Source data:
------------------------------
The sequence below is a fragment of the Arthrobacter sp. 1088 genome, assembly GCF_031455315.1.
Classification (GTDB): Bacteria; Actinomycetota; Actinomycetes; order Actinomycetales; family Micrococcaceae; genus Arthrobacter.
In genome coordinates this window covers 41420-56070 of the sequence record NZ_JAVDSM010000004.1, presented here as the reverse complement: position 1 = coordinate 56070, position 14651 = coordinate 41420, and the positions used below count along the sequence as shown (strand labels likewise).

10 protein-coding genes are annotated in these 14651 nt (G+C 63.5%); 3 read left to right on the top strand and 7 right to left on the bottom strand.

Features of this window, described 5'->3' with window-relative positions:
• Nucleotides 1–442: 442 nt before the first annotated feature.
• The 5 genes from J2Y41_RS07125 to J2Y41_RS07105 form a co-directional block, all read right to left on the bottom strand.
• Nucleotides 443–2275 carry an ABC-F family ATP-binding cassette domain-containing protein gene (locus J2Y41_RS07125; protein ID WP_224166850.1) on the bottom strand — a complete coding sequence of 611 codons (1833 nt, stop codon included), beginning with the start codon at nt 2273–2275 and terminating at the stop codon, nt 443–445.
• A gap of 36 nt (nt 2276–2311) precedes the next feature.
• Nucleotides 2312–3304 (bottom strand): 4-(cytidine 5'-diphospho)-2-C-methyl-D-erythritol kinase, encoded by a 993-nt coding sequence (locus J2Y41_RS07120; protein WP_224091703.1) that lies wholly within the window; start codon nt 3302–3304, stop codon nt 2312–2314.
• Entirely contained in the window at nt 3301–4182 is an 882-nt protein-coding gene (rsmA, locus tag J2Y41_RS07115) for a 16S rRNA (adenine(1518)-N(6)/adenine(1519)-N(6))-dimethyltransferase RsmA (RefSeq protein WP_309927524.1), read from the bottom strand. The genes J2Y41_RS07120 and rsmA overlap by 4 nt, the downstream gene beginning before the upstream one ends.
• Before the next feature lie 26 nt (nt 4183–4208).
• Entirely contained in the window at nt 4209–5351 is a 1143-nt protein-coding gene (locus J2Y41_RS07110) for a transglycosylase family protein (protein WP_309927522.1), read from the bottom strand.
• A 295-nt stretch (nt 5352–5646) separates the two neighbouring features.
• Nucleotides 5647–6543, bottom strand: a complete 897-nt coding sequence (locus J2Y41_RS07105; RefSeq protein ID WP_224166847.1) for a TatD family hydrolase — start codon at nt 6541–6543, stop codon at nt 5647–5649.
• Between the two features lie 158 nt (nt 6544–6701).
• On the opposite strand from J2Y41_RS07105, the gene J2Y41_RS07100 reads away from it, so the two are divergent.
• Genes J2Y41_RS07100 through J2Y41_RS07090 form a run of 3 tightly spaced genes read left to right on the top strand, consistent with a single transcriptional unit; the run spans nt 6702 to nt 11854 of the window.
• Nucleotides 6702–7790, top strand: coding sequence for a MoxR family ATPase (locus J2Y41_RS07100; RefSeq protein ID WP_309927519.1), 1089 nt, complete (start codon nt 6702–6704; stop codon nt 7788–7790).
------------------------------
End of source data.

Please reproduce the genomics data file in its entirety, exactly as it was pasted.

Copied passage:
The sequence below is a fragment of the Arthrobacter sp. 1088 genome, assembly GCF_031455315.1.
Classification (GTDB): Bacteria; Actinomycetota; Actinomycetes; order Actinomycetales; family Micrococcaceae; genus Arthrobacter.
In genome coordinates this window covers 41420-56070 of the sequence record NZ_JAVDSM010000004.1, presented here as the reverse complement: position 1 = coordinate 56070, position 14651 = coordinate 41420, and the positions used below count along the sequence as shown (strand labels likewise).

10 protein-coding genes are annotated in these 14651 nt (G+C 63.5%); 3 read left to right on the top strand and 7 right to left on the bottom strand.

Features of this window, described 5'->3' with window-relative positions:
• Nucleotides 1–442: 442 nt before the first annotated feature.
• The 5 genes from J2Y41_RS07125 to J2Y41_RS07105 form a co-directional block, all read right to left on the bottom strand.
• Nucleotides 443–2275 carry an ABC-F family ATP-binding cassette domain-containing protein gene (locus J2Y41_RS07125; protein ID WP_224166850.1) on the bottom strand — a complete coding sequence of 611 codons (1833 nt, stop codon included), beginning with the start codon at nt 2273–2275 and terminating at the stop codon, nt 443–445.
• A gap of 36 nt (nt 2276–2311) precedes the next feature.
• Nucleotides 2312–3304 (bottom strand): 4-(cytidine 5'-diphospho)-2-C-methyl-D-erythritol kinase, encoded by a 993-nt coding sequence (locus J2Y41_RS07120; protein WP_224091703.1) that lies wholly within the window; start codon nt 3302–3304, stop codon nt 2312–2314.
• Entirely contained in the window at nt 3301–4182 is an 882-nt protein-coding gene (rsmA, locus tag J2Y41_RS07115) for a 16S rRNA (adenine(1518)-N(6)/adenine(1519)-N(6))-dimethyltransferase RsmA (RefSeq protein WP_309927524.1), read from the bottom strand. The genes J2Y41_RS07120 and rsmA overlap by 4 nt, the downstream gene beginning before the upstream one ends.
• Before the next feature lie 26 nt (nt 4183–4208).
• Entirely contained in the window at nt 4209–5351 is a 1143-nt protein-coding gene (locus J2Y41_RS07110) for a transglycosylase family protein (protein WP_309927522.1), read from the bottom strand.
• A 295-nt stretch (nt 5352–5646) separates the two neighbouring features.
• Nucleotides 5647–6543, bottom strand: a complete 897-nt coding sequence (locus J2Y41_RS07105; RefSeq protein ID WP_224166847.1) for a TatD family hydrolase — start codon at nt 6541–6543, stop codon at nt 5647–5649.
• Between the two features lie 158 nt (nt 6544–6701).
• On the opposite strand from J2Y41_RS07105, the gene J2Y41_RS07100 reads away from it, so the two are divergent.
• Genes J2Y41_RS07100 through J2Y41_RS07090 form a run of 3 tightly spaced genes read left to right on the top strand, consistent with a single transcriptional unit; the run spans nt 6702 to nt 11854 of the window.
• Nucleotides 6702–7790, top strand: coding sequence for a MoxR family ATPase (locus J2Y41_RS07100; RefSeq protein ID WP_309927519.1), 1089 nt, complete (start codon nt 6702–6704; stop codon nt 7788–7790).